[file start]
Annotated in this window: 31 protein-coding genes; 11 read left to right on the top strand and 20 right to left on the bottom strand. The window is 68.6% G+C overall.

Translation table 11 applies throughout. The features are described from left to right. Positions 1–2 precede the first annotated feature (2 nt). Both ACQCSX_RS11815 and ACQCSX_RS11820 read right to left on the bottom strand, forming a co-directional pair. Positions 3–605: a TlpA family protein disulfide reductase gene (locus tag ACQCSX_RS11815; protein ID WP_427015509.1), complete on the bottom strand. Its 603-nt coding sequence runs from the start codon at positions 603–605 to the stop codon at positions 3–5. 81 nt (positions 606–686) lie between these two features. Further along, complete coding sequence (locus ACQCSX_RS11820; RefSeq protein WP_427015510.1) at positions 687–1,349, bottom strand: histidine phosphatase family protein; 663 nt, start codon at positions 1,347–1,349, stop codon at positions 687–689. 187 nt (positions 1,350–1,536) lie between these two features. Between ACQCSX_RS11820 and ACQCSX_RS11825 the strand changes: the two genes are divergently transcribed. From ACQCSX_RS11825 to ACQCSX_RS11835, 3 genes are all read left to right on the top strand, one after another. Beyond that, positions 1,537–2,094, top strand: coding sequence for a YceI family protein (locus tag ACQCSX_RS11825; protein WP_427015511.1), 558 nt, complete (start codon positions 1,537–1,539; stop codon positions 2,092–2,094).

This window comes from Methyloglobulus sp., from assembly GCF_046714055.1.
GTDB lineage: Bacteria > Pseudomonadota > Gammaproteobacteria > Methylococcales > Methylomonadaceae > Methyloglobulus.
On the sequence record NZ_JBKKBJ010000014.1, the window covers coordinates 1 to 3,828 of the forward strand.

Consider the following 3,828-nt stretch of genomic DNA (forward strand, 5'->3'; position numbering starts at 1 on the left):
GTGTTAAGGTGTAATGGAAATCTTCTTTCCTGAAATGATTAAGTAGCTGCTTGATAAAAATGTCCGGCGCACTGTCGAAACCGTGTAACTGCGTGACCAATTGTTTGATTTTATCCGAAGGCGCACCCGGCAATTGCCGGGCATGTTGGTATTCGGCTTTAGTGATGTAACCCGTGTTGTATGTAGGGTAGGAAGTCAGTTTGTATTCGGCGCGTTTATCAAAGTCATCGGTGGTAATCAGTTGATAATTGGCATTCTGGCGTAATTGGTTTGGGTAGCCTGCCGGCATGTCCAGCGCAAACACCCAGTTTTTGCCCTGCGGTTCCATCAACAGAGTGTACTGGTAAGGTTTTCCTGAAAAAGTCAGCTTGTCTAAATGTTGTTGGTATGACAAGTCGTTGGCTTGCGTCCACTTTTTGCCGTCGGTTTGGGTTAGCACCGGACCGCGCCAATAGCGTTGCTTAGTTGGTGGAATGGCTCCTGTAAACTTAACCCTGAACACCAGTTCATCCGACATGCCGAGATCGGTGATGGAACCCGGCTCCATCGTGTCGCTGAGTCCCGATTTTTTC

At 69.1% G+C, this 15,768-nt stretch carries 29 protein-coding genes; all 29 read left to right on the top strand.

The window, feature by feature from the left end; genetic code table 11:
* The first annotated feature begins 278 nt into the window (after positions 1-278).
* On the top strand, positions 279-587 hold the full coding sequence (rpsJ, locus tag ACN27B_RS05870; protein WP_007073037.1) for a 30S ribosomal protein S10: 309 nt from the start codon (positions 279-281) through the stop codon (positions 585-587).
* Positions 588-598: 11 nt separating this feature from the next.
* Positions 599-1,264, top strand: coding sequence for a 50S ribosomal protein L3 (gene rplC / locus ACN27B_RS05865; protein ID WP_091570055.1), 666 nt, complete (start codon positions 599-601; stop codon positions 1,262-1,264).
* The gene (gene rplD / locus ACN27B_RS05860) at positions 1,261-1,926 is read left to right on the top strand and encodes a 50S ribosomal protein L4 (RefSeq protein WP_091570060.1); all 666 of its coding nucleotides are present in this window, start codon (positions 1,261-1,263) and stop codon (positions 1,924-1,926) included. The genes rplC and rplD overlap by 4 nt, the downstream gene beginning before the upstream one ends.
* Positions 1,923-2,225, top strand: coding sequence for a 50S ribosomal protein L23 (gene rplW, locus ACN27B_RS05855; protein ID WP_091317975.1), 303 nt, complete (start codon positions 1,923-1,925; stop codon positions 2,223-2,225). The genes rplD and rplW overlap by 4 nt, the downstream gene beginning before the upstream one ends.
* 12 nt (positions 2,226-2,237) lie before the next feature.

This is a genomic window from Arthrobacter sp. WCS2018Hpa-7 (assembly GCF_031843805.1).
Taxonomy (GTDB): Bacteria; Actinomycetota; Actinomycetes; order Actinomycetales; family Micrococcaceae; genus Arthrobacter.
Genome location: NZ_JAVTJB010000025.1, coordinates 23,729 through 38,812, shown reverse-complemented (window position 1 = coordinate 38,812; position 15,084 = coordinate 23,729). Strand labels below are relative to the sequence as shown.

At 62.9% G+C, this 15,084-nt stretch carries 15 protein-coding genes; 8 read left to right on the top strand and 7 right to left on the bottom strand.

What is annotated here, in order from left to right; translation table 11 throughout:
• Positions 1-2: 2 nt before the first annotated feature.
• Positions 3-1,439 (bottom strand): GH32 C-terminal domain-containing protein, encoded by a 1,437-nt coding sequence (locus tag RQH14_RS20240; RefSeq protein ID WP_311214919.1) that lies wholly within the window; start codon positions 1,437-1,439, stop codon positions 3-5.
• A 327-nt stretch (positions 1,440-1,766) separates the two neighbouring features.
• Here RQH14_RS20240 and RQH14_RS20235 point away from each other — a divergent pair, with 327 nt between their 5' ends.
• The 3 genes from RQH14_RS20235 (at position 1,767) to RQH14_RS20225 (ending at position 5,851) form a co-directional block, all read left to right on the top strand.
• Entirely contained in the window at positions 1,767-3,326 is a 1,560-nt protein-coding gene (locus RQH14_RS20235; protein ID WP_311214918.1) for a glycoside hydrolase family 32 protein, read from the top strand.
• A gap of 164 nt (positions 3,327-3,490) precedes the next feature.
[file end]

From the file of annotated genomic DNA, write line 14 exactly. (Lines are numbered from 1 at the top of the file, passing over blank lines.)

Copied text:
* The gene (gene rplD / locus ACN27B_RS05860) at positions 1,261-1,926 is read left to right on the top strand and encodes a 50S ribosomal protein L4 (RefSeq protein WP_091570060.1); all 666 of its coding nucleotides are present in this window, start codon (positions 1,261-1,263) and stop codon (positions 1,924-1,926) included. The genes rplC and rplD overlap by 4 nt, the downstream gene beginning before the upstream one ends.